2. In my post I didn’t mean to suggest that the ambiguous definition of mental disorder included in the DSM-5 was “benign”, but only that it was strategically useful to the APA. Whether a more precise definition, or no definition, might offer better protection against psychiatry over-reaching itself is another matter. Actually I think it would be far better (not for the APA, but for those of us who might end up being diagnosed) if the DSM was clear that a diagnosis could only be made if a patient is harmed by their condition.

    Whether one thinks that disorders necessarily cause harm (as per DSM-III-R and DSM-IV), or are merely “often associated” with harm (as per DSM-5) matters as it makes a difference to who might be diagnosed. Some people have many of the “symptoms” of mental disorder but find these unproblematic. Consider Asperger’s Disorder (high-functioning Autistic Spectrum Disorder under DSM-5), for example. There are some people who meet all the diagnostic criteria - they don’t “get” the nuances of social interaction, their style of speech is odd, their interests unusual, and so on – but they are not unhappy or impaired. Should such people be diagnosed as having a mental disorder, or should they just be considered different? If mental disorder by definition causes harm, then a flourishing individual cannot be diagnosed. They are simply different. In contrast, if mental disorder is merely “typically associated” with harm, then the happy person with Asperger’s can be given a diagnosis. Many other cases raise similar issues: consider happy and high-functioning voice-hearers; people who have a low I.Q. on tests, but who have no problems in their everyday life; those who have a very low sex-drive but don’t care.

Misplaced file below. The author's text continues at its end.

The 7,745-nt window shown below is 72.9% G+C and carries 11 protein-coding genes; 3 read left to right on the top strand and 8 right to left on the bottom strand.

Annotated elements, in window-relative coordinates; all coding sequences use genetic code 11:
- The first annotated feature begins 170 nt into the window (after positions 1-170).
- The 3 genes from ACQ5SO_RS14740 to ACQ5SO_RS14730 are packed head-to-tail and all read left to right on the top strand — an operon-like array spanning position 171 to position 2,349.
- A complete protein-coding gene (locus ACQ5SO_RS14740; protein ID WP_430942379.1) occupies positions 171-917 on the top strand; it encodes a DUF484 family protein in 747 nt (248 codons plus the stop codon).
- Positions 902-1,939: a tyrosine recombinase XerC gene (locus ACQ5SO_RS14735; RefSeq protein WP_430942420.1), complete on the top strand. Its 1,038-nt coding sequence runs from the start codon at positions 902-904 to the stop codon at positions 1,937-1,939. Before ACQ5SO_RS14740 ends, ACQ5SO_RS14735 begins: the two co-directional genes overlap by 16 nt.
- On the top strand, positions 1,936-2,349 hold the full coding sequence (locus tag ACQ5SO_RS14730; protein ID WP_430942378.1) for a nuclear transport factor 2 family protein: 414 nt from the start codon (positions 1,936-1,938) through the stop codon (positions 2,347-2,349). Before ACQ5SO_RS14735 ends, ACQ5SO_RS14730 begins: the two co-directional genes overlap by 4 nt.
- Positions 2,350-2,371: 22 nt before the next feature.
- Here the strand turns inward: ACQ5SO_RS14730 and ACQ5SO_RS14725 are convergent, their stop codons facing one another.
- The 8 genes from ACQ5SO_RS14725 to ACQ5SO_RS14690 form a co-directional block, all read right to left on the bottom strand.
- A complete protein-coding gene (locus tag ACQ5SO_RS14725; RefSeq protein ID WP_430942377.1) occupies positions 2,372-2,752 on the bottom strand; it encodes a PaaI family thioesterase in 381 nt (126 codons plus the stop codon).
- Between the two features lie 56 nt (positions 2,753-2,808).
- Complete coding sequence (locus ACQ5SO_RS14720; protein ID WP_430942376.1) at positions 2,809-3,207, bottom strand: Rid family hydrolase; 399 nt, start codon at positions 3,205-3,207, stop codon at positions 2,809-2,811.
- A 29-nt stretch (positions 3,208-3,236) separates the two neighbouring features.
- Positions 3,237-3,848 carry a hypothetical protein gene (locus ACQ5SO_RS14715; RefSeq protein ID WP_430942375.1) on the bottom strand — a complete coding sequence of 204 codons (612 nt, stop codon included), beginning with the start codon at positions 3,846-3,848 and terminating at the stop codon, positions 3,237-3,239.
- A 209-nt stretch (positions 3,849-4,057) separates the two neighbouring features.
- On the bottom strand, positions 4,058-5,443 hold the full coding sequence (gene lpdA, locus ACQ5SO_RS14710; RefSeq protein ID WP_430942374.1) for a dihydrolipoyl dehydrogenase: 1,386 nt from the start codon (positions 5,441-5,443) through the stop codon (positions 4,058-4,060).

So far, in practice, the new definition of disorder included in DSM-5 will have had little impact on the actual contents of the classification. The definition was developed far too late in the revisionary process to have influenced decisions about the contents the classification. Looking to the future, however, the change to the definition included in the DSM should be a real concern for those who think that disorders are necessarily harmful. Currently it remains the case that many of the individual sets of diagnostic criteria included in the DSM include a requirement that the particular disorder can only be diagnosed if it produces harm. The exact wording varies but generally requires that “the disturbance causes clinically significant distress or impairment in social, occupational, or important areas of functioning”. The DSM-IV had many similar criteria and these have generally been maintained in the DSM-5. The difference is that, with the change in the definition of mental disorder, there is no longer a robust rationale for the inclusion of the harm-related criterion in the individual sets of diagnostic criteria. Previously, this criterion was included as a reminder to clinicians that the diagnosis should only be made if harm was caused because the definition of disorder required harm, i.e the rationale was conceptual. With the change in the definition, there is nothing to guard against some future edition of the DSM deciding to ditch the idea that disorders have to cause harm altogether. The change to the definition of disorder included in the DSM means that the notion that disorders necessarily cause harm is under threat. This should be cause for concern because the criterion that requires that disorders cause harm is crucial to prevent some of those who are merely different from being diagnosed.